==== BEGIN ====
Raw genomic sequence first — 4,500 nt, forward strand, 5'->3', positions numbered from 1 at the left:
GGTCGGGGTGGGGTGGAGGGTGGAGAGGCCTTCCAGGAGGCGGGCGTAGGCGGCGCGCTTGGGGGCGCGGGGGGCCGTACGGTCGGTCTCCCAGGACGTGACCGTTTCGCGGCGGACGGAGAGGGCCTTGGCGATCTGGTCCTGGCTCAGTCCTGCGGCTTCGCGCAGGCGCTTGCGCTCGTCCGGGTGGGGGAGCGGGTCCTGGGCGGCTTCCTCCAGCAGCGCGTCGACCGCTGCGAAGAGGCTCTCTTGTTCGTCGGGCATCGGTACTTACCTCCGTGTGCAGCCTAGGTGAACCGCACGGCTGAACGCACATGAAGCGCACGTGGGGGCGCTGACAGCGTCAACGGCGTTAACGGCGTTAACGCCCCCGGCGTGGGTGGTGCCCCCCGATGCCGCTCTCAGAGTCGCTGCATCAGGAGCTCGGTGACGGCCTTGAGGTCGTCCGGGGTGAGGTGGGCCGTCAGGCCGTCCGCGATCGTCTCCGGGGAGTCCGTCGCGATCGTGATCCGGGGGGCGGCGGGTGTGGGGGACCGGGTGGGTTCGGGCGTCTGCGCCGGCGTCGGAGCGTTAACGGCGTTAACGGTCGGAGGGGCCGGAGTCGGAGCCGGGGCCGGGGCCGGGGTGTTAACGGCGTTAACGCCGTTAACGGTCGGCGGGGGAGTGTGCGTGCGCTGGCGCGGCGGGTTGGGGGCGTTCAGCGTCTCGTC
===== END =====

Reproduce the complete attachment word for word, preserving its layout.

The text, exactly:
Raw genomic sequence first — 4,500 nt, forward strand, 5'->3', positions numbered from 1 at the left:
GGTCGGGGTGGGGTGGAGGGTGGAGAGGCCTTCCAGGAGGCGGGCGTAGGCGGCGCGCTTGGGGGCGCGGGGGGCCGTACGGTCGGTCTCCCAGGACGTGACCGTTTCGCGGCGGACGGAGAGGGCCTTGGCGATCTGGTCCTGGCTCAGTCCTGCGGCTTCGCGCAGGCGCTTGCGCTCGTCCGGGTGGGGGAGCGGGTCCTGGGCGGCTTCCTCCAGCAGCGCGTCGACCGCTGCGAAGAGGCTCTCTTGTTCGTCGGGCATCGGTACTTACCTCCGTGTGCAGCCTAGGTGAACCGCACGGCTGAACGCACATGAAGCGCACGTGGGGGCGCTGACAGCGTCAACGGCGTTAACGGCGTTAACGCCCCCGGCGTGGGTGGTGCCCCCCGATGCCGCTCTCAGAGTCGCTGCATCAGGAGCTCGGTGACGGCCTTGAGGTCGTCCGGGGTGAGGTGGGCCGTCAGGCCGTCCGCGATCGTCTCCGGGGAGTCCGTCGCGATCGTGATCCGGGGGGCGGCGGGTGTGGGGGACCGGGTGGGTTCGGGCGTCTGCGCCGGCGTCGGAGCGTTAACGGCGTTAACGGTCGGAGGGGCCGGAGTCGGAGCCGGGGCCGGGGCCGGGGTGTTAACGGCGTTAACGCCGTTAACGGTCGGCGGGGGAGTGTGCGTGCGCTGGCGCGGCGGGTTGGGGGCGTTCAGCGTCTCGTC